67. Bl. Mary Anne De Paredes (d. 1645): She was known to have scarcely taken an ounce of bread every 8 – 10 days. Her only food intake was Holy Communion each morning.

68. Bl. Anne Catherine Emmerich (d. 1824): She lived on the Eucharist alone for 12yrs.

69. Bl. Elizabeth Canori Mora (d. 1825): “In her humility she dreaded to present herself at this august banquet; but Our Lord called her and gave her with His own Hands the Divine Eucharist.” (Lady Herbert, ‘Life of the venerable Elizabeth Canori Mora’)

70. Bl. Anna Maria Taigi (d. 1837): She often went into ecstasy after Communion. One day Our Lord said to her: “It may indeed occur that a man will go often to Communion and practise mortifications, and yet make little or no progress because he remains attached to his own will; but if he gives it up so as only to will what God wills, he will infallibly profit.”

71. Bl. Mary of the Divine Heart (d. 1899): After receiving Holy Communion, Our Lord said to her: “The Holy Sacrament is the life of your life. I give Myself to you every day with My Body and Blood, while awaiting the hour of your death when I shall give Myself to you with the abundance of My love for all eternity.”

72. Bl. Mary of the Passion (d. 1912): Like St. Benedict and others, she levitated after receiving Holy Communion.

73. Bl. Dina Belanger (d. 1929): “My Heart overflows with graces for souls. Lead them to my Eucharist Heart.” (Jesus to Bl. Dina)

74. Bl. Mother Maria Pierina de Micheli (d. 1945): “All who shall wear a Scapular like this and make, if possible, a visit to the Blessed Sacrament every Tuesday in reparation for the outrages that the Holy Face of my Son Jesus received during His Passion and is still receiving in the Holy Eucharist every day, will be strengthened in the Faith, and will be made ready to defend it, will overcome all difficulties, internal and external, and they will have a peaceful death under the loving gaze of my Divine Son.” (Our Lady to Bl. Mother Maria Pierina)

75. Bl. Alexandrina da Costa (d. 1955): Alexandrina, who lived on the Eucharist alone for 3 years, and who experienced the stigmata, was told by Our Lord: “You are living by the Eucharist alone because I want to prove to the world the power of the Eucharist and the power of my life in souls.”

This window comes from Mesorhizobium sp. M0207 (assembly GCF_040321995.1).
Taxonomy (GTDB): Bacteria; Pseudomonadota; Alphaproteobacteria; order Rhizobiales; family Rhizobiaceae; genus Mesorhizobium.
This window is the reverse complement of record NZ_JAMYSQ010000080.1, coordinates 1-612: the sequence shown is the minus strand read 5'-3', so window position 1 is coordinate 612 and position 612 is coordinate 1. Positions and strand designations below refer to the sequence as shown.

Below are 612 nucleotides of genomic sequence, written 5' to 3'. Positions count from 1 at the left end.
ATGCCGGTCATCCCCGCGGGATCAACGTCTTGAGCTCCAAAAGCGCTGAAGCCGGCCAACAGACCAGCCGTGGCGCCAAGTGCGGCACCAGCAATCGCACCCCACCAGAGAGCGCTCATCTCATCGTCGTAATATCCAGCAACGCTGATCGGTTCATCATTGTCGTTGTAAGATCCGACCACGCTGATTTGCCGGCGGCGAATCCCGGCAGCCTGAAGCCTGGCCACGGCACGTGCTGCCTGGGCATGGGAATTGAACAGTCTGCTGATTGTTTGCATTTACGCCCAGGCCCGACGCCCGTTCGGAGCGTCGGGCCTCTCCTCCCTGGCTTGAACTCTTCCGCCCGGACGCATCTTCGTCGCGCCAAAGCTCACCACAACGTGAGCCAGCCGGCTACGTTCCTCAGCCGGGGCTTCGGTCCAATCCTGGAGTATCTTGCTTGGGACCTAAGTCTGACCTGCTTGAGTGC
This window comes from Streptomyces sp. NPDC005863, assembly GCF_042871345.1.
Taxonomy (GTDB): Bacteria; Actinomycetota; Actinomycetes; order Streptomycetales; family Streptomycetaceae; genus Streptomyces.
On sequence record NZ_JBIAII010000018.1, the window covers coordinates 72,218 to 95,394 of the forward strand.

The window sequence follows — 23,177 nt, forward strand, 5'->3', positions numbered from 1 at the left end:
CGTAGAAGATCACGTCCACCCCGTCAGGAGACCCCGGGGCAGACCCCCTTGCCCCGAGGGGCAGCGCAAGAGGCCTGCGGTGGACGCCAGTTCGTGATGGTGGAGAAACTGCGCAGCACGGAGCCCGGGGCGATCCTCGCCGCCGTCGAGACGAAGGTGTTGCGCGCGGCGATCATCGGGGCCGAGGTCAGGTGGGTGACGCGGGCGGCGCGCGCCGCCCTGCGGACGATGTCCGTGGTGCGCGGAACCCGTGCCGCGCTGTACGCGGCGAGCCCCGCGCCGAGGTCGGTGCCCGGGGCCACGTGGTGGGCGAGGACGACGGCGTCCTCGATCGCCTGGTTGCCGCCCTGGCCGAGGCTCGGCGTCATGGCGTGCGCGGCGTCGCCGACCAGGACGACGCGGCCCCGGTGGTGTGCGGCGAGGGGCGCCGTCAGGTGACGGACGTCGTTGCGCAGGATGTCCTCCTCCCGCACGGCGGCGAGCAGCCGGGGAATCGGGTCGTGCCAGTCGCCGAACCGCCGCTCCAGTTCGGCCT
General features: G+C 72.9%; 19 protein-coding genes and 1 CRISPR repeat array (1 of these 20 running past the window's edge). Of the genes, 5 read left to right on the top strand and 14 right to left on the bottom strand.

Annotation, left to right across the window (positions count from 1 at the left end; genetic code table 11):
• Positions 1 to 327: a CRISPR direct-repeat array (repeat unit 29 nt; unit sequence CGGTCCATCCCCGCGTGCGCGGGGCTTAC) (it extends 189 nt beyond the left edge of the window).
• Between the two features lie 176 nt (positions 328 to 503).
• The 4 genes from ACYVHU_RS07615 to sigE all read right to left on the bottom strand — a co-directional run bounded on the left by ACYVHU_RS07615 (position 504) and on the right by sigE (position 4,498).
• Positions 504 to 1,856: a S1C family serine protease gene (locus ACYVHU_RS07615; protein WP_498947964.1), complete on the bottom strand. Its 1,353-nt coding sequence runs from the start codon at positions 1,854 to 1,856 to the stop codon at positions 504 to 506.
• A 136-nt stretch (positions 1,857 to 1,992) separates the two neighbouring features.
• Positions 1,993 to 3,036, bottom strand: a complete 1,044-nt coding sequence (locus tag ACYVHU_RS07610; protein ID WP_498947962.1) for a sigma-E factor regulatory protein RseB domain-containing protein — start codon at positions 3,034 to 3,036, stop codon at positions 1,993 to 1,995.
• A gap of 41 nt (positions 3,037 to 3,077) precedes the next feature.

76. Bl. Elena Aiello (d. 1961): “The dictators of the earth, specimens infernal, will demolish the churches and desecrate the Holy Eucharist, and will destroy things most dear.” (Our Lady to Bl. Elena)

Venerables:

77. Ven. Margaret of the Blessed Sacrament (d. 1648): “[She] was one day suffering great pain. Her sisters, wishing to ascertain whether she would really find relief in the presence of the Blessed Sacrament, to which she had a singular devotion, carried her at first to various places in which the Holy Eucharist was not kept, and exhorted her to pray to Jesus Christ; but she answered in a plaintive voice: ‘I do not find my Saviour here,’ and addressing herself to Him, she said: ‘My Lord, I do not find here Thy Divine Truth,’ after which she besought her sisters to carry her into the presence of the Blessed Sacrament.” (Fr. Mueller)

78. Ven. Mary of Agreda (d. 1665): “The devout will [in Heaven] bear on their breast, where they have so often harbored the Holy Eucharist, most beautiful and resplendent inscriptions, showing that they were most worthy tabernacles of the Holy Sacrament.” (Our Lady to Ven. Mary of Agreda)

79. Ven. Concepcion Cabrera de Armida (d. 1937): “I want souls who are dedicated with fervour, with determination and without looking for rest, to plead day and night [before the Blessed Sacrament] for my priests.” (Jesus to Venerable Concepcion Cabrera de Armida)

Servants of God:

80. Servant of God, Domenica Lazerri (d. 1848): She lived on the Eucharist alone for 12 yrs.

81. Servant of God, Anne-Louise Lateau (d. 1883): She lived on the Eucharist alone for 12 yrs.

82. Servant of God, Fr. Paul of Moll (d. 1896): “When I distribute Holy Communion, it is the Infant Jesus in person that I see in the Host.” (Fr. Paul of Moll)

83. Servant of God, Sr. Josefa Menendez (d. 1923): “The Holy Eucharist is the invention of Love, but how few souls correspond to that love which spends and consumes itself for them!” (Our Lord to Sr. Josefa)

84. Servant of God, Sr. Benigna Consolata Ferrero (d. 1916): “My most tender, most sweet and most lovable Spouse Jesus, Lily of the valleys, Brightness of Eternal Light, Mirror without spot, Thou, the God of infinite sanctity within me? O my God, God of my heart, Heart of my God, how annihilated I feel before Thee who art the All, yet how I trust in Thy tender Goodness!” (An excerpt from ‘A Prayer of Thanksgiving After Holy Communion’ dictated by Our Lord to Sr. Benigna)

85. Servant of God, Edvige Carboni (d. 1952): She received Holy Communion from Our Lord Himself, as well as from several Saints, including St. John Bosco and his humble student, St. Dominic Savio.

86. Servant of God, Teresa Neumann (Servant of God, d. 1962): She received Holy Communion from Jesus.

87. Servant of God, Marthe Robin (d. 1981): She lived on the Eucharist alone for 53yrs. She was instrumental in founding the ‘Foyers of Charity,’ which are spread throughout the world.

Other Mystics:

88. Esprite of Jesus (d. 1658): “Am I not greater than all My gifts? And when you receive Me in the holy Eucharist, do you not receive all good things?” (Jesus to Esprite of Jesus)

89. Mother Jeanne Deleloë (d. 1660): “What more can you desire than to have within you the true source of all good, My Divine Heart?” (Jesus to Mother Deleloë)

90. Mother Anne Margaret Clement (d. 1661): After receiving Communion, Our Lord said to her: “This [your soul] is My second Nazareth, this is My pleasure–garden which I shall make fertile, for I wish to make of you My dwelling–place of delight.”